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Get Helpful Advice on the LSAT and Law School Admissions Without Leaving Home

It’s never been better to be a shut in, if that’s your thing. You can work remotely, FaceTime anyone you still need to speak to, entertain yourself with Netflix, settle debts through Venmo … you name it. And you can now name one more thing you can access from the comfort of your own home, via the magic of the internet: great advice on the LSAT and law school admissions, straight from the experts.

Logical Reasonings / 8.17.18

A. Your weekend task: RSVP to one (or both!) of the webinars we’re hosting on Wednesday, August 22. By reserving your space and attending either the Admissions or LSAT Webinar, you’ll get a $300 discount on Blueprint classroom courses and a $75 discount on the first month of an online course subscription. Blueprint LSAT

B. Omar Salgado, forward for the Las Vegas Lights FC, will soon hang up his cleats and shorts and cleats for legal briefs and torts; he recently took the LSAT and will soon pursue law school. Las Vegas Review-Journal

C. A former Georgetown Law student’s suit against the school — which alleged that the school unlawfully bared him from the on-campus hiring fair — was dismissed today. ABA Journal

D. The judge for the Paul Manafort gave the jurors a tour of circular reasoning when he defined “reasonable doubt” as “doubt based on reason.” NY Times

E. Meanwhile, prosecutors in that trial are so secretive they won’t even disclose their Shake Shack orders to media. Wonder how they can eat those ShackBurgers with all those tight-lips? NY Times

Logical Reasonings / 8.16.18

A. Make sure to reserve your spot to one of the webinars we’re hosting on Wednesday, August 22! We’re covering law school admissions at noon and then the LSAT at 6 pm (both Pacific Time). At the end of each hour-long presentation, we’ll hook you up with a $300 discount on Blueprint classroom courses and a $75 discount on the first month of an online course subscription. Blueprint LSAT

B. Absurdist comedian Eric Andre recently discussed taking the LSAT in an interview with The AV Club. His experience? “I sat down, I went to fill my name out in the Scantron [sheet], and then I just took my pencil and broke it in half, and I got up and I walked out.” We can relate. The AV Club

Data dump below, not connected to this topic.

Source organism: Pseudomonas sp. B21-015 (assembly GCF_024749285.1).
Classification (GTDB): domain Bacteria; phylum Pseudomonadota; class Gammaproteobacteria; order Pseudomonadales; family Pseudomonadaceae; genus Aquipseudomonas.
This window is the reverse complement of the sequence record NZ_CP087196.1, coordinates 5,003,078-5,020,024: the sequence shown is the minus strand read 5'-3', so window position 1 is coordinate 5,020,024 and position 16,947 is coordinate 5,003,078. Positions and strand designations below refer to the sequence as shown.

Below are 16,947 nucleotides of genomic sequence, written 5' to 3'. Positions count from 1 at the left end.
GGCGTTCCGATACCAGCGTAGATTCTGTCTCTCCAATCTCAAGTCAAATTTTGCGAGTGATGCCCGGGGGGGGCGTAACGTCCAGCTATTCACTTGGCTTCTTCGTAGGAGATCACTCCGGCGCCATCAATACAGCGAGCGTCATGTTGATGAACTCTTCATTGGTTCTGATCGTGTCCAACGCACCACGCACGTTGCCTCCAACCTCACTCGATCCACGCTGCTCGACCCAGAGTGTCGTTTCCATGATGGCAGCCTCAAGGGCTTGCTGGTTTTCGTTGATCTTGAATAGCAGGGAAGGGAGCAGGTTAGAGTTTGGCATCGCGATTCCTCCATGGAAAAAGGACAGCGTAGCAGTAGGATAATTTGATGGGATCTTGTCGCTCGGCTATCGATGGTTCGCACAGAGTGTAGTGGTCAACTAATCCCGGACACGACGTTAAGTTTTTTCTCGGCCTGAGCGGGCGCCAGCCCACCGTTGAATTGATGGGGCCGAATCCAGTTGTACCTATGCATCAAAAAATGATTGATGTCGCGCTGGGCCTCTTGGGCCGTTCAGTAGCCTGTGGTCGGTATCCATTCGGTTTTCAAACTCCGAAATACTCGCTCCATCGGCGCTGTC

C. On how to politely say “no” to legal job offers. This doubles as advice for how to turn down law school admissions offers, should you face that enviable predicament. Above the Law

D. Brett Kavanaugh’s nomination for the Supreme Court has the lowest public approval since Robert Bork’s in 1987. And that helped out with Nixon’s “Saturday Night Massacre.” This also means that Kavanaugh has lower public support than Clarence Thomas … who, well, you know, did some very gross stuff. CNN

E. Today in They Don’t Teach You This in Your Professional Ethics Class: You can’t just shout “this is outrageous!” instead of “objection.” ABA Journal

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Increasing Your Speed on the LSAT

If you took the LSAT home with you overnight and worked on it as long as you needed, chances are you’d find yourself with a very impressive score. Unfortunately for many of us, it’s the speeded aspect of the exam that makes everything else about the LSAT more challenging: you need more time to read

Logical Reasonings / 8.15.18

A. Reserve your seat to one of the two webinars we’re hosting next Wednesday, August 22! The first will focus on law school admissions at noon PDT, and the second will provide an overview of the LSAT at 6 pm PDT. Attend either and you’ll receive a $300 discount on Blueprint’s classroom courses and a $75 discount on the first month of an online course subscription. Blueprint LSAT

B. It’s mid-August, so people are starting law school — which is why you’ve seen so many law school advice columns ’round these parts. Here’s one more law school advice column — this one about student loans. Above the Law

C. Paul Manafort’s defense team rested without calling any witnesses of its own, believing its attacks on the credibility of Rick Gates and other witnesses were sufficient to show that the prosecution did not reach the burden of proof beyond a reasonable doubt. This all offense, no defense strategy is known as the Damian Lillard in legal circles. ABC News

D. A monumental step was taken in a First Circuit Court of Appeals today: the poop emoji was used in a written opinion. Above the Law

E. Today in They Don’t Teach You This in Your Professional Ethics Class: You can’t steal the identities of 36 ex-clients to apply for advances for litigation funding. ABA Journal